Eventide members volunteer time for rehearsals and for being at sings, which Joe Toritto, Eventide director, says can range from what are literally end-of-life situations or memorial services to intimate sings for the housebound or as public concerts like benefits for Meals on Wheels.
“There are people who are in need of healing or comfort, or people who are home bound or lonely,” he says. “Music is a great way to connect.”
The singing, which may only take the form of a mellow chanting for a patient who is close to death, their eyes closed, can also be healing to the caregivers, family members and friends who are present, Toritto says. And the singing can also be an opportunity for them to release their emotions, share tears, or simply have a time to rest.
When you walk into a room, you never know what’s going to happen,” he says of situations that sometimes call for music that’s “soft but upbeat” or that may provide opportunities for quiet or for talking between songs.
“At Fisher Home the other night, we sang for a woman who never opened her eyes,” Toritio says. “She was sleeping, so we just chanted maybe four or five songs, we left and went to a few other people’s rooms and sang different kinds of songs. And then they asked us to go back in, because the folks noticed a shift in her breathing, and it was really helpful for her. So we went back in and continued mellow chanting.”
The songs may range from Rani Arbo’s setting of the Tennyson poem, “Crossing the Bar,” or Libby Roderick’s “How Could Anyone Ever Tell You” to “Deep River” or the South African hymn “Siyahamba.”
Yet despite the fact that many of the songs — in English, Latin, Hebrew, Greek, French, Zulu, Khosa, Georgian or other languages — are spiritual in nature, Toritto says they come out of different faiths. In fact, each sing is completely tailored to the wishes of whomever Eventide is singing for and the conditions of the moment.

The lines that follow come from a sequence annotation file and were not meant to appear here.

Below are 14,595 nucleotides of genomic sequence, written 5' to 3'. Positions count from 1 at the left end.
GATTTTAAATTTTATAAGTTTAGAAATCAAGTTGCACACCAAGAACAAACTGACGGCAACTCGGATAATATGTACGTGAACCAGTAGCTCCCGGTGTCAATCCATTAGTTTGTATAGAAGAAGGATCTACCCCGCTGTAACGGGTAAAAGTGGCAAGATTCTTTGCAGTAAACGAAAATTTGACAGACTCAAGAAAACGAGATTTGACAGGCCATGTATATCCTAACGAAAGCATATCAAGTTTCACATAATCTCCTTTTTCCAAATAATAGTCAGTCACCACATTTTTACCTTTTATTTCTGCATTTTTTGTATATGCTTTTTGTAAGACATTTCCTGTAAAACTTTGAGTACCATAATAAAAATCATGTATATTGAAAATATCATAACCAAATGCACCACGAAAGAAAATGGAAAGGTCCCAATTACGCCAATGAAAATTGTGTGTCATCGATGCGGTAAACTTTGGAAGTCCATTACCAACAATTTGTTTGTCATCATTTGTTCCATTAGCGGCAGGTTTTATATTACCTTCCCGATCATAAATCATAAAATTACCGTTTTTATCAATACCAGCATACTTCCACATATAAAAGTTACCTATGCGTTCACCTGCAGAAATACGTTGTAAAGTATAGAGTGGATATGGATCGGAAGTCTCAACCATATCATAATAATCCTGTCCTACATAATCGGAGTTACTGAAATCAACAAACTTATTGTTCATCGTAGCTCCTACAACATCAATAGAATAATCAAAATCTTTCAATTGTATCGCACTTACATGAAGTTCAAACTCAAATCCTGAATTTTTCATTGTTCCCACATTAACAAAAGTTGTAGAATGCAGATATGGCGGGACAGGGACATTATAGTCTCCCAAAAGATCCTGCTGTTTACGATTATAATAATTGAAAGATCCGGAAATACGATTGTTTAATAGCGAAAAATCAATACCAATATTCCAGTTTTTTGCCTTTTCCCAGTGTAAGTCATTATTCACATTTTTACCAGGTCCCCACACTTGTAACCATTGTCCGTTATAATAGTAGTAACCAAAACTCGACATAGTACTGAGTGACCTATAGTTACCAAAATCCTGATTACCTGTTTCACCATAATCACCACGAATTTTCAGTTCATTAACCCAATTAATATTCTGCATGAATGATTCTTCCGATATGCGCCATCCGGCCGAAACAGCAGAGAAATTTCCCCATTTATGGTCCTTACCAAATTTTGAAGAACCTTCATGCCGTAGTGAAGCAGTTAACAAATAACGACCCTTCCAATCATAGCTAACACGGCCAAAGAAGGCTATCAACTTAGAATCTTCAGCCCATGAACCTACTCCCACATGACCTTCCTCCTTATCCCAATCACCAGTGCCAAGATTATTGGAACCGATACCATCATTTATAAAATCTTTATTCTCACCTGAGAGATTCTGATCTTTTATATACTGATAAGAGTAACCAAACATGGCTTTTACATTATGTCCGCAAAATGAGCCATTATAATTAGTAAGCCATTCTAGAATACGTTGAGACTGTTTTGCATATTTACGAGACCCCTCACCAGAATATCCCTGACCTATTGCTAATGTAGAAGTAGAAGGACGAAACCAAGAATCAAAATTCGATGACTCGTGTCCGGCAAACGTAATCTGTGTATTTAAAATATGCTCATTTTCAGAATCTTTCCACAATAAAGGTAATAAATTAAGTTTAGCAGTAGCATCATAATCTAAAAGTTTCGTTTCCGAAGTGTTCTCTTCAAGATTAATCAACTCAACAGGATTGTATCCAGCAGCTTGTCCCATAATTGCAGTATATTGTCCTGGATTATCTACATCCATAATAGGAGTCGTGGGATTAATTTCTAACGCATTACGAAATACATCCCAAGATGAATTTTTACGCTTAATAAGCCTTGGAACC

For a labor organizer, members sang “Solidarity Forever” and “We Shall Not Be Moved,” as well as a favorite he’d often shared with his wife, “Red River Valley.”
Eventide sang for Ellie Lazarus of Ashfield every couple of months over a two-year period, before the signs of her cancer gradually took hold. “It brought her such immense joy, consistently,” recalls her friend, Jan Freeman. “It allowed her to be in this world, through music, in a way that otherwise would have been impossible.”
The singers brought Lazarus songs from around the world that she loved to sing along with or simply to listen and bask in their comfort, Freeman said.
“They were very sensitive to her condition.”
For Eventide’s public concerts, Toritto says, the mood can be a bit more upbeat, though still steeped in the power of celebrating life, and lives.
To watch Paul Franz’s video of Eventide singing with Juanita Nelson: http://goo.gl/V0lG0R.
Or, go online to YouTube and search for “Eventide Singers.”
On the Web: www.eventidesingers.com. The group can be contacted at firstname.lastname@example.org
Senior reporter Richie Davis has worked at The Recorder for more than 35 years. He can be reached at email@example.com or 413-772-0261, ext. 269.
Staff photographer Paul Franz has worked for The Recorder since 1988. He can be reached at firstname.lastname@example.org or 413-772-0261 Ext. 266. His website is www.franzphoto.com.